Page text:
HUMAN AND ANIMAL BONES

ARC5BON

2018

Credit points: 15

Subject outline

Understanding the interaction between people and animals is vital for explaining past social, political and economic systems from the earliest times to the present day. Morphological changes occur within long-term climatic cycles and therefore we need to understand the processes that influence the trajectory of skeletal change. In addition to this people and animals undergo changes to their skeleton from disease, nutrition, work load, environmental stress and domestication. This information is gleaned from studying a range of different zooarchaeological contexts. These include burials and cemeteries, middens, cave and bony remains from other well-preserved sites. Techniques of analysis for interpreting health, diet, butchery practices, seasonal exploitation, ageing and sex of skeletal remains will be a focus of this subject, as well as the use of quantitative techniques. This subject has a strong practical element and students will learn about the main animal species found archaeologically in southeastern Australia.

SchoolSchool of Humanities & Social Sciences

Credit points15

Subject Co-ordinatorRichard Cosgrove

Available to Study Abroad StudentsYes

Subject year levelYear Level 5 - Masters

Exchange StudentsYes

Subject particulars

Subject rules

Prerequisites Must be enrolled in Master of Professional Archaeology or with the subject Coordinator's approval.

Co-requisitesN/A

Incompatible subjects ARC2ZOO

Equivalent subjectsN/A

Special conditionsN/A

Readings

Resource TypeTitleResource RequirementAuthor and YearPublisher
ReadingsZooarchaeologyPrescribedReitz, E. and Wing, E.CAMBRIDGE UNIVERSITY PRESS
ReadingsArchaeology of animals.RecommendedDavis, S.ROUTLEDGE, 2005
ReadingsAustralian ZooarchaeologyRecommendedLUNA-Insight image database: www.lib.latrobe.edu.auLA TROBE UNIVERSITY
ReadingsThe archaeology of animal bonesRecommendedO'Connor, TSUTTON, 2000

Graduate capabilities & intended learning outcomes

01. Identify major differences between faunal remains and discuss theoretical approaches to zooarchaeological analysis

Activities:
one 1-hour examination
Related graduate capabilities and elements:
Literacies and Communication Skills (Writing,Speaking,Quantitative Literacy,Cultural Literacy)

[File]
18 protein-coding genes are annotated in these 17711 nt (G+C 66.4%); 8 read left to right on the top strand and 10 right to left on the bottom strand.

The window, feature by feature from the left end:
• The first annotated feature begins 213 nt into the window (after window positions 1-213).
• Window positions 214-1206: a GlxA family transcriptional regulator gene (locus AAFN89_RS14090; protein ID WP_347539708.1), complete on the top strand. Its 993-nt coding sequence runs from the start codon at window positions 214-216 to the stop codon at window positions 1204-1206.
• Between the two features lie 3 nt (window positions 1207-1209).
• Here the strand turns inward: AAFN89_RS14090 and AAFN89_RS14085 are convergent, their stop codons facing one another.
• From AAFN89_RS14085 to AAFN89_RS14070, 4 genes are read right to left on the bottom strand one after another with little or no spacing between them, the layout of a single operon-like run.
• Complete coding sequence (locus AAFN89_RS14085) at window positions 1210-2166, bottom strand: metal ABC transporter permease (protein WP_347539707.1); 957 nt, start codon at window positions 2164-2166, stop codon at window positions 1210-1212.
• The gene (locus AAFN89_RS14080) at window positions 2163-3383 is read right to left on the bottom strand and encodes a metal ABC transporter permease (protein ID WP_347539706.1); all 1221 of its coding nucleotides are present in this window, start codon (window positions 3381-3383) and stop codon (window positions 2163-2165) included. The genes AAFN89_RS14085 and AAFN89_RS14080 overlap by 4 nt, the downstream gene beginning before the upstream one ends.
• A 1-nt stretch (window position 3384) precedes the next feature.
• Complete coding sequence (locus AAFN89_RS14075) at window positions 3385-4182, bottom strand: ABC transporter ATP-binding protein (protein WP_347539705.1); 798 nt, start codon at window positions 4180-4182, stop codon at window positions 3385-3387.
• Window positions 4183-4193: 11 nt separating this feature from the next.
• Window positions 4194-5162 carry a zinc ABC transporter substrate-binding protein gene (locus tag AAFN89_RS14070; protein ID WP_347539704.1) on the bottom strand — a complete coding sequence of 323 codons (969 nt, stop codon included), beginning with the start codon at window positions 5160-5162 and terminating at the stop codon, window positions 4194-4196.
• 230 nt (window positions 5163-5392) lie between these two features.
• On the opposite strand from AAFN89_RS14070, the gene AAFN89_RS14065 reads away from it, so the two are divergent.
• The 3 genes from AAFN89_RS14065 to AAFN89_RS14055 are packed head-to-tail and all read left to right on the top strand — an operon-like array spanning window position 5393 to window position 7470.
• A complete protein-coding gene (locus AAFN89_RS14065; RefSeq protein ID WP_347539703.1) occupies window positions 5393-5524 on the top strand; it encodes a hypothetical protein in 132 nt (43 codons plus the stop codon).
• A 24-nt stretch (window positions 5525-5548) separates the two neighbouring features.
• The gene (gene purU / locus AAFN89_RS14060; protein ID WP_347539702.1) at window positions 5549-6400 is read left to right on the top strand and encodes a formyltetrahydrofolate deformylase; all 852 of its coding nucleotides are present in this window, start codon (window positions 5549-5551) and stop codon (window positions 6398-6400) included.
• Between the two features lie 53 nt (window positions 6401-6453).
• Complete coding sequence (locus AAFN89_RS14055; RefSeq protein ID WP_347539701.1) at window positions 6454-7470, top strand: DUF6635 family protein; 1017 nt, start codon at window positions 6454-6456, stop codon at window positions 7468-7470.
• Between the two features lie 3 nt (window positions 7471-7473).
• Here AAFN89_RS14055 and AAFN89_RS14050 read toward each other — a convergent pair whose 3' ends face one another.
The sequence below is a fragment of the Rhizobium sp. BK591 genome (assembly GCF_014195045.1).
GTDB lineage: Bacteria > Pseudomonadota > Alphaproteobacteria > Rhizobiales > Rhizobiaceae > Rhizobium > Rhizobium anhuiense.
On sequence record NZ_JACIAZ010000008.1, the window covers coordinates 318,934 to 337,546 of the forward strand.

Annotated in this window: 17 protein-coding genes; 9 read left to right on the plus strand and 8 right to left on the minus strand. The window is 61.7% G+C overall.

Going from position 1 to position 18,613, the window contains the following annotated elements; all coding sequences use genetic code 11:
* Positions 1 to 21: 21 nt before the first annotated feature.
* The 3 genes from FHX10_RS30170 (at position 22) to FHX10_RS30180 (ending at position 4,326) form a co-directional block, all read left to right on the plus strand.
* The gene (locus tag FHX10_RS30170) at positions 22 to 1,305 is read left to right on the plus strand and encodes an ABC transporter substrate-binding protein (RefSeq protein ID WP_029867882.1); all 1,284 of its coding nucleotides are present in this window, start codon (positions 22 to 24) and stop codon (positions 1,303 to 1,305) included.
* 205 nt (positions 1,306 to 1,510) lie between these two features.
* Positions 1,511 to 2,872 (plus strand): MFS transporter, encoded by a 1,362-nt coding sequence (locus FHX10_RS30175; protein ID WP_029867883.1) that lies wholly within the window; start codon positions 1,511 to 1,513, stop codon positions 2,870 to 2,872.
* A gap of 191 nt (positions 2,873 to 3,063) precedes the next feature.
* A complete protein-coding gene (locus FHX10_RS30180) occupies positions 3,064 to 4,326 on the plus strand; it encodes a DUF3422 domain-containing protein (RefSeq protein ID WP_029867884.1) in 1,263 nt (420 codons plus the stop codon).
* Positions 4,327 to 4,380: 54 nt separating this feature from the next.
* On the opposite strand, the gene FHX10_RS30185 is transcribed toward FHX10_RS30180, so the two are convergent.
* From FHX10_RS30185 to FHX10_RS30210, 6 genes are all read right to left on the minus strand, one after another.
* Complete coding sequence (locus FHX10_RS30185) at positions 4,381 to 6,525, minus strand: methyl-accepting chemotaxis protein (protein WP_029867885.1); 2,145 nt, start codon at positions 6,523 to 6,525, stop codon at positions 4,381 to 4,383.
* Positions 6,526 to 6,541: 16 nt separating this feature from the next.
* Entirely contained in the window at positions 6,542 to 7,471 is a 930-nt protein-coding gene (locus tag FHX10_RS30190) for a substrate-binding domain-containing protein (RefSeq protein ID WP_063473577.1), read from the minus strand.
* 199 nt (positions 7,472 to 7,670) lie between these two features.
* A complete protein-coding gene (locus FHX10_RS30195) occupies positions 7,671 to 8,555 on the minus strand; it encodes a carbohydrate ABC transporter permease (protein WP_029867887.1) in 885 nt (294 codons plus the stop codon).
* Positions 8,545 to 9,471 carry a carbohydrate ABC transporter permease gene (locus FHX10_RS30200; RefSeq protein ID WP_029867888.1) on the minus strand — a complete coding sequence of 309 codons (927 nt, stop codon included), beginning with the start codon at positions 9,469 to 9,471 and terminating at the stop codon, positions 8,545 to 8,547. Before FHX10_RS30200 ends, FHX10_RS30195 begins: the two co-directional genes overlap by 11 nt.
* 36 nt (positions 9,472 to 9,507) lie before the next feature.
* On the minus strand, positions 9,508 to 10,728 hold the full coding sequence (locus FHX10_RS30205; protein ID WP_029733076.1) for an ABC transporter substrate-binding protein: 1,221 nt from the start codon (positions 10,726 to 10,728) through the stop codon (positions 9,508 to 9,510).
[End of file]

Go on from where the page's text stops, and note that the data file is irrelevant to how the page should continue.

Literacies and Communication Skills (Writing,Speaking,Quantitative Literacy,Cultural Literacy)
Inquiry and Analytical Skills (Critical Thinking,Creative Problem-solving,Inquiry/Research)
Inquiry and Analytical Skills (Critical Thinking,Creative Problem-solving,Inquiry/Research)
Discipline -Specific Knowledge and Skills (Discipline-Specific Knowledge and Skills)

02. Use archaeological materials such as bones and reference animal skeletons to compile a large database. Use statistics to compare and contrast these assemblages

Activities:
one 1,000-word workshop presentation
Related graduate capabilities and elements:
Literacies and Communication Skills (Writing,Speaking,Quantitative Literacy,Cultural Literacy)
Literacies and Communication Skills (Writing,Speaking,Quantitative Literacy,Cultural Literacy)
Literacies and Communication Skills (Writing,Speaking,Quantitative Literacy,Cultural Literacy)
Inquiry and Analytical Skills (Critical Thinking,Creative Problem-solving,Inquiry/Research)
Inquiry and Analytical Skills (Critical Thinking,Creative Problem-solving,Inquiry/Research)
Discipline -Specific Knowledge and Skills (Discipline-Specific Knowledge and Skills)

03. Write a major report using Harvard referencing system and a range of journal articles

Activities:
one 3,000-word field work report
Related graduate capabilities and elements:
Literacies and Communication Skills (Writing,Speaking,Quantitative Literacy,Cultural Literacy)
Literacies and Communication Skills (Writing,Speaking,Quantitative Literacy,Cultural Literacy)
Inquiry and Analytical Skills (Critical Thinking,Creative Problem-solving,Inquiry/Research)
Inquiry and Analytical Skills (Critical Thinking,Creative Problem-solving,Inquiry/Research)
Personal and Professional Skills (Teamwork including leadership and working in groups,Ethical behaviour)
Discipline -Specific Knowledge and Skills (Discipline-Specific Knowledge and Skills)

04. Submit multiple choice questions to the PeerView website that demonstrate reserach abilities and thoughful responses to peer reviewers

Activities:
Submit 10 multiple choice questions
Related graduate capabilities and elements:
Literacies and Communication Skills (Writing,Speaking,Quantitative Literacy,Cultural Literacy)
Inquiry and Analytical Skills (Critical Thinking,Creative Problem-solving,Inquiry/Research)
Inquiry and Analytical Skills (Critical Thinking,Creative Problem-solving,Inquiry/Research)
Inquiry and Analytical Skills (Critical Thinking,Creative Problem-solving,Inquiry/Research)
Personal and Professional Skills (Teamwork including leadership and working in groups,Ethical behaviour)
Personal and Professional Skills (Teamwork including leadership and working in groups,Ethical behaviour)
Discipline -Specific Knowledge and Skills (Discipline-Specific Knowledge and Skills)

Subject options

Select to view your study options…

Start date between: and    Key dates

Melbourne, 2018, Summer 1, Day

Overview

Online enrolmentYes

Maximum enrolment sizeN/A

Enrolment information

Subject Instance Co-ordinatorRichard Cosgrove

Class requirements

Laboratory Class Week: 45 - 46
Ten 3.0 hours laboratory class per study period on weekends during the day from week 45 to week 46 and delivered via face-to-face.

Lecture Week: 45 - 46
Ten 1.0 hours lecture per day on weekdays during the day from week 45 to week 46 and delivered via face-to-face.

Assessments

Assessment elementComments% ILO*
Submit 5 PeerWise multiple choice questions15 04
one 1,000-word workshop presentation20 02
one 1-hour examination (1,000-word equivalent)25 01
one 3,000 field report40 03